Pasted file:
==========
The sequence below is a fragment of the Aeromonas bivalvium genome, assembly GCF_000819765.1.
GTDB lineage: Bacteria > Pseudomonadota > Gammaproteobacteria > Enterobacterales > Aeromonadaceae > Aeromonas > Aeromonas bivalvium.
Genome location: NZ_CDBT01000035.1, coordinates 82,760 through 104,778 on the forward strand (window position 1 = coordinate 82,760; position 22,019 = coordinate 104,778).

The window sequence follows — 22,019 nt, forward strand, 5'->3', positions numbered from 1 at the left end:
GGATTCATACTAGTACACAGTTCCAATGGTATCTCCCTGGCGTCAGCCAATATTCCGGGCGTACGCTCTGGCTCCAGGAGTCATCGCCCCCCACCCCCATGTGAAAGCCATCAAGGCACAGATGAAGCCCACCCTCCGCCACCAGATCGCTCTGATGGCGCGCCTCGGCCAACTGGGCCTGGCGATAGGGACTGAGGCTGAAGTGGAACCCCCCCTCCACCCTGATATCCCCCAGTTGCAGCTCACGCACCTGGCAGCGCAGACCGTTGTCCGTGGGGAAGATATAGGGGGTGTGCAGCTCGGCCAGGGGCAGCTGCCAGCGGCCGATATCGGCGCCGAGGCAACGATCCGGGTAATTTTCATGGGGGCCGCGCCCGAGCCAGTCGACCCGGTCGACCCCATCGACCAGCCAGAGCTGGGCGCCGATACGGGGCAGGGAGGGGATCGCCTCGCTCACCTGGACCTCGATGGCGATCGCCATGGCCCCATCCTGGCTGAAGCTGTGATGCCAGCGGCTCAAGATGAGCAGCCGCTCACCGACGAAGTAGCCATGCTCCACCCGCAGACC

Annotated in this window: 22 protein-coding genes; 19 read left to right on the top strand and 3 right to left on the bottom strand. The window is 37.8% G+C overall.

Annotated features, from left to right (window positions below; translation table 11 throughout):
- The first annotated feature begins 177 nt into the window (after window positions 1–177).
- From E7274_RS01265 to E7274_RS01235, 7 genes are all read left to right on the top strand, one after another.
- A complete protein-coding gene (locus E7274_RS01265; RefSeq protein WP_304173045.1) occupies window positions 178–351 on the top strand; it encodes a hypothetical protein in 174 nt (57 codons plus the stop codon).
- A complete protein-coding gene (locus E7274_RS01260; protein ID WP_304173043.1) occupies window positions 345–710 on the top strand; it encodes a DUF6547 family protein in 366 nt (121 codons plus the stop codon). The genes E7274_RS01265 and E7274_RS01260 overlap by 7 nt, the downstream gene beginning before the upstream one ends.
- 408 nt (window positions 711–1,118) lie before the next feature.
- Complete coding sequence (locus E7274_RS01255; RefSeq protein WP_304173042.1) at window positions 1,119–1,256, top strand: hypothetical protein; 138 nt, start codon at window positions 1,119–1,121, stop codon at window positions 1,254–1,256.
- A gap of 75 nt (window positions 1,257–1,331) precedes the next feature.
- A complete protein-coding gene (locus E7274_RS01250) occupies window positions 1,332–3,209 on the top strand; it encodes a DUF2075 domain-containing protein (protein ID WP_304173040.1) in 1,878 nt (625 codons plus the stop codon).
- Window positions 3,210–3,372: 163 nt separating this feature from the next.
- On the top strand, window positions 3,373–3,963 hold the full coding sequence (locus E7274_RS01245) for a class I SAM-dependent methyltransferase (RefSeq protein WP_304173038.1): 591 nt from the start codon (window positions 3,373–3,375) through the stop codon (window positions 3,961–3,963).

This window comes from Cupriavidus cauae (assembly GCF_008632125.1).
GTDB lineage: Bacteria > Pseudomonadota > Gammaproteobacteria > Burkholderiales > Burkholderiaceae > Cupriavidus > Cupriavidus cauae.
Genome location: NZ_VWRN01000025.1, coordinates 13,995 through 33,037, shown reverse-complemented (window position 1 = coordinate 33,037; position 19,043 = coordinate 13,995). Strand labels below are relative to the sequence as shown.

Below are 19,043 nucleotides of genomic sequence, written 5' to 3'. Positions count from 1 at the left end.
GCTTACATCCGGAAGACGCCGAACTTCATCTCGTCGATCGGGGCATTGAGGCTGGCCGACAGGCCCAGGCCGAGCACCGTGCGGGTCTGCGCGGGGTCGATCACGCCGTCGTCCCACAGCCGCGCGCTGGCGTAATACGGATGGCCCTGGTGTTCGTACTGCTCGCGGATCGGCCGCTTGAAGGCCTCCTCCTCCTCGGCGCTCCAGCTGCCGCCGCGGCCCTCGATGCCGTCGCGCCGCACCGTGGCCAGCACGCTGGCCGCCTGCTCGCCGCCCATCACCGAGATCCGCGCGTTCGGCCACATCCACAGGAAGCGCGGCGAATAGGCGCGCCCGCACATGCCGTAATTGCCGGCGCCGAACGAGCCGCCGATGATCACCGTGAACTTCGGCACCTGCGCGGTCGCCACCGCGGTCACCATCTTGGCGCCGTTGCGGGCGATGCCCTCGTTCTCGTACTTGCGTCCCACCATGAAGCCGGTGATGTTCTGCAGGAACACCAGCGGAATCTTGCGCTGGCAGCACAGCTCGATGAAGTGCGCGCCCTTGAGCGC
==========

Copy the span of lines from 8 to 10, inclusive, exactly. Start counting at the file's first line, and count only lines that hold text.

- The first annotated feature begins 177 nt into the window (after window positions 1–177).
- From E7274_RS01265 to E7274_RS01235, 7 genes are all read left to right on the top strand, one after another.
- A complete protein-coding gene (locus E7274_RS01265; RefSeq protein WP_304173045.1) occupies window positions 178–351 on the top strand; it encodes a hypothetical protein in 174 nt (57 codons plus the stop codon).